The impartial hearing officer found, and respondent concedes, that respondent did not meet its burden of demonstrating that it had offered the child an appropriate program or placement for the 1993-94 school year. As a result, petitioner prevailed with respect to the first Burlington criterion, i.e., whether the services offered by the board of education in the 1993-94 school year were appropriate for the child.

The impartial hearing officer also found that petitioner prevailed with respect to the second Burlington criterion, i.e., whether the services received by the child at the private school were proper under the Individual with Disabilities Education Act (20 USC 1400 et seq). I note that the impartial hearing officer's findings that the services received by the child at the West End Day School were appropriate during the 1993-94 school year were premised upon the testimony of the education coordinator of the West End Day School as well as a progress report. At the hearing, the education coordinator asserted that the child had made progress, both academically and socially, while in the West End Day School. The educational coordinator's testimony related predominately to the 1994-95 school year. She testified that the child was instructed in a class of nine children with two teachers, and that a social worker also worked with the child in his class to control the boy's acting out behavior. In its answer to the petition in the appeal, respondent accepts, i.e., does not challenge, the hearing officer's finding on the second Burlington criterion.

In his decision, the hearing officer found that there was no express statute of limitations prescribing the time within which the petitioner was required to have asserted his claim for tuition reimbursement. I agree with his finding (Application of a Child with a Disability, Appeal No. 95-37). However, the hearing officer found, and respondent argues in this appeal, that petitioner's claim is barred by the equitable doctrine of laches, because petitioner did not attempt to assert his claim for reimbursement until February, 1995, which was eight months after the 1993-94 school year had ended. Respondent contends that petitioner's delay in asserting his claim resulted in prejudice to the board of education. However, it offered no evidence to support that contention at the hearing. Accordingly, the issue of the timeliness of the parental request for tuition reimbursement must be considered in determining whether equitable considerations support the parents' claim for reimbursement (Application of a Child with a Disability, Appeal No. 95-37; Application of a Child with a Disability, Appeal No. 95-32).

This proceeding is another in a series of appeals in which the hearing record is totally inadequate to determine whether equitable factors supported the parents' claim for tuition reimbursement (Application of the Bd. of Ed. City School District of the City of New York, Appeal No. 95-25; Application of the Bd. of Ed. City School District of the City of New York, Appeal No. 95-26; Application of a Child with a Disability, Appeal No. 95-31; Application of a Child with a Disability, Appeal No. 95-34; Application of a Child with a Disability, Appeal No. 95-37). I am compelled by the similarly limited record in this proceeding to make the same finding in this matter, and to remand this matter for a further hearing. As outlined in Application of a Child with a Disability, Appeal No. 95-37, there are a number of questions which at a minimum, must be addressed by an impartial hearing officer to provide an adequate basis for reaching a decision with regard to the third Burlington criterion.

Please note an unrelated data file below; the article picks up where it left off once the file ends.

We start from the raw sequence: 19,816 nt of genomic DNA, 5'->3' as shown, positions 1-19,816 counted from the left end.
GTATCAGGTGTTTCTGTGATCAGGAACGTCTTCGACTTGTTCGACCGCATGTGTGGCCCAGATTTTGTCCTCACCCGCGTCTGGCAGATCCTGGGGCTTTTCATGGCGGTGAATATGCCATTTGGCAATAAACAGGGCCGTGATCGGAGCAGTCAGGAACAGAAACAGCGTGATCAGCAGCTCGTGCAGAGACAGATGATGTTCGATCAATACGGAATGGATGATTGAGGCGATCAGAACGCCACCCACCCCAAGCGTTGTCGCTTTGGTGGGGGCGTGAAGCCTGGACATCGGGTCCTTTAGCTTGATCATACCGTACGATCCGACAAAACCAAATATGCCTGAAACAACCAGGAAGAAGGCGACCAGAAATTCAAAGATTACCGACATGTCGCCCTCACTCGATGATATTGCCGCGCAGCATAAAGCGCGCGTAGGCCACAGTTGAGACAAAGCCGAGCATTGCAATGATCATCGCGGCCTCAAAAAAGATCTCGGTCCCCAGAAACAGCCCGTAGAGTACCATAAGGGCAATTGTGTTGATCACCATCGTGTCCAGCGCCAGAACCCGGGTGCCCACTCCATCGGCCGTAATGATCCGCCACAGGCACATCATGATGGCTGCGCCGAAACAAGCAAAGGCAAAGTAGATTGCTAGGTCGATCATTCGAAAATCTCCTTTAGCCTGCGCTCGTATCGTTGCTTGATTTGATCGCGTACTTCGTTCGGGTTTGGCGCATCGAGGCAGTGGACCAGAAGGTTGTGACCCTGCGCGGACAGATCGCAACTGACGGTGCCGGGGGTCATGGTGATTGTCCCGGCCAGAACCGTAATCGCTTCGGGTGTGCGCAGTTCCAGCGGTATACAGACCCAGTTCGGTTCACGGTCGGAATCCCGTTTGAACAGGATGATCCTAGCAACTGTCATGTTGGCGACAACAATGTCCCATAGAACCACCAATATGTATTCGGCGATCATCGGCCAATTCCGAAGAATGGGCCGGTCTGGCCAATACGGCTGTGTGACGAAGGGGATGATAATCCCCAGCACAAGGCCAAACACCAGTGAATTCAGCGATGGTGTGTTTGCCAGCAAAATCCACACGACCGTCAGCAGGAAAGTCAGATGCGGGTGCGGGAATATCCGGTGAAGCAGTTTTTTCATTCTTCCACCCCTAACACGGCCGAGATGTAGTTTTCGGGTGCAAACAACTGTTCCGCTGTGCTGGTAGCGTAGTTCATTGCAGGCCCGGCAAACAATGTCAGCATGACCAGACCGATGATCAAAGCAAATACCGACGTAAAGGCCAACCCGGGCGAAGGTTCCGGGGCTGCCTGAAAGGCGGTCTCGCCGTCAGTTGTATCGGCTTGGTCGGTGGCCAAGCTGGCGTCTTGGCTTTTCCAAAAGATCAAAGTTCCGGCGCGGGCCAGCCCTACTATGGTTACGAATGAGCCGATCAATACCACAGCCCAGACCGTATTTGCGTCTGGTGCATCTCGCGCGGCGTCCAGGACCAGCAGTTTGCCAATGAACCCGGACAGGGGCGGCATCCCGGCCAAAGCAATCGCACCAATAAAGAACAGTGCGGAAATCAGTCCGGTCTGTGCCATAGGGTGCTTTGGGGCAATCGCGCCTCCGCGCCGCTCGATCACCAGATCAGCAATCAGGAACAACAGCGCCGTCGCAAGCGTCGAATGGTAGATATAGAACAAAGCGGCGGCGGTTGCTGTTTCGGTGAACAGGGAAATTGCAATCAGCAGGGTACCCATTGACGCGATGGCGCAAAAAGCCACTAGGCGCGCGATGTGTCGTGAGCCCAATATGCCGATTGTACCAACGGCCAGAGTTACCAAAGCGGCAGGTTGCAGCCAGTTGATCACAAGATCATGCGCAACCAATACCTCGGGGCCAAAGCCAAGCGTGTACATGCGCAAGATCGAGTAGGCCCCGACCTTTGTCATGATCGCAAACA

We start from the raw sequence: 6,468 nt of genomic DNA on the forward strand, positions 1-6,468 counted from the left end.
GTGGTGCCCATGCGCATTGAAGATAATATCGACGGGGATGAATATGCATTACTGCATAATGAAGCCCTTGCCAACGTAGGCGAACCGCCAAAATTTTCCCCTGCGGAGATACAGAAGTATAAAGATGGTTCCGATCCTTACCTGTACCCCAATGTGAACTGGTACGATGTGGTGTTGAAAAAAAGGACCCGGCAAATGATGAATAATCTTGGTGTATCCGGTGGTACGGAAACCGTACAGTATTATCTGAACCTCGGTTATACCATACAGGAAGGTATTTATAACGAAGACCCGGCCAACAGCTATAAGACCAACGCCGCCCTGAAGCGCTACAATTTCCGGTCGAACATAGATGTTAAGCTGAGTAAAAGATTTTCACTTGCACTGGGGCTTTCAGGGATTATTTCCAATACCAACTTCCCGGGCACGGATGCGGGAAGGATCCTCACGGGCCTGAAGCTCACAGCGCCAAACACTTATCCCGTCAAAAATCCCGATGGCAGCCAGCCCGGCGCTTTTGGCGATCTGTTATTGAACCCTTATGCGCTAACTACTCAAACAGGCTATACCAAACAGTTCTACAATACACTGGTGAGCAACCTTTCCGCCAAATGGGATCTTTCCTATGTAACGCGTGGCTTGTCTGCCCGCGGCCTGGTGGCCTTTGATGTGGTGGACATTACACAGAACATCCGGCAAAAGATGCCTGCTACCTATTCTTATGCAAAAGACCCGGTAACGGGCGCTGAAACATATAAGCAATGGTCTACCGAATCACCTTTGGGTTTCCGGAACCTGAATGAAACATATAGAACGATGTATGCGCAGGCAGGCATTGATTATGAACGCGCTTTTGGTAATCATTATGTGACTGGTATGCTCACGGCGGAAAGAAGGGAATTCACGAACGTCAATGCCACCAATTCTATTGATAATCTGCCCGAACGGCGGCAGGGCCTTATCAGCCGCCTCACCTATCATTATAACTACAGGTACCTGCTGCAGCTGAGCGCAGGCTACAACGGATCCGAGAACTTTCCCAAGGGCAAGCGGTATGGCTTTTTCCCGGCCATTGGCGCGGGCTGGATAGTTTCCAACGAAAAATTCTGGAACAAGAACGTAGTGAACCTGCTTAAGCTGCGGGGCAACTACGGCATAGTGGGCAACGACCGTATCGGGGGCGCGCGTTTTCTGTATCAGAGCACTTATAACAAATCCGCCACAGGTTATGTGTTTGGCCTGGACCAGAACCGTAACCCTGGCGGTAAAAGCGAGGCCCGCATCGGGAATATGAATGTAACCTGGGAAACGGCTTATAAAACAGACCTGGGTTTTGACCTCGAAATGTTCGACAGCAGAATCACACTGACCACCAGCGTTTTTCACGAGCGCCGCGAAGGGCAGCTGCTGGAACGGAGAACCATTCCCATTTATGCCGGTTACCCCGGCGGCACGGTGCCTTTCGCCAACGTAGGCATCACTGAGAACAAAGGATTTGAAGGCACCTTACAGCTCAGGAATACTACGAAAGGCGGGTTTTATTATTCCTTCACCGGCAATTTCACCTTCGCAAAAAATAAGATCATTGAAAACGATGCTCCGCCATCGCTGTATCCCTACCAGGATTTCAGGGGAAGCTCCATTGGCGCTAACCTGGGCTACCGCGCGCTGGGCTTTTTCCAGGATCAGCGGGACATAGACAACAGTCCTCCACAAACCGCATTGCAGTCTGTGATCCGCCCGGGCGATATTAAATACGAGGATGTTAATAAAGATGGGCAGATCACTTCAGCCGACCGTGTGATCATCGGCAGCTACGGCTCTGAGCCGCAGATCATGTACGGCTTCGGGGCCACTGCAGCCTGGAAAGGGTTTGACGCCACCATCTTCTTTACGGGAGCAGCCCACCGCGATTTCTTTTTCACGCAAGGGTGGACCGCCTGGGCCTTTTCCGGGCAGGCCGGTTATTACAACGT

First, the extent to which the CSE provided notice to the petitioner about his due process rights must be ascertained. Although the notice of the CSE's recommendation which the parent signed included a brief reference to an impartial hearing, it is unclear whether petitioner was aware that he actually had a right to seek tuition reimbursement at an unapproved private school. Second, when did the petitioner become aware, or when ought he have become aware, of his right to obtain reimbursement for the placement of his child in an unapproved private school? Petitioner asserts in his petition that he did not become aware of his right to seek tuition reimbursement until January, 1995. However, respondent should have the opportunity to examine petitioner under oath at a hearing (Application of a Child with a Disability, Appeal No. 95-40). Third, when did the CSE become aware, or when ought it have become aware, of petitioner's dissatisfaction about the CSE's inaction with respect to offering an appropriate placement for the 1993-94 school year (Bernardsville Bd. of Ed. v. JH et al., F. 3rd [3rd Cir., 1994]). Fourth, did petitioner cooperate with the CSE during the time in question? A determination of the equitable considerations in this matter requires an analysis of facts not in evidence in the record before me. As a result, I believe that both parties should have an opportunity to establish a basis in the record for their respective positions concerning equities of awarding tuition reimbursement to the petitioner for the 1993-94 school year.

THE APPEAL IS SUSTAINED to the extent indicated;

IT IS ORDERED that the portion of the hearing officer's decision which denied petitioner's claim for tuition reimbursement for the 1993-94 school year is annulled;

IT IS FURTHER ORDERED that within 10 days after the date of this decision, respondent shall schedule a hearing to resolve the issue of whether equitable consideration support petitioners' claim for tuition reimbursement for the 1993-94 school year.

 

Dated: Albany, New York __________________________
August 29, 1995 ROBERT G. BENTLEY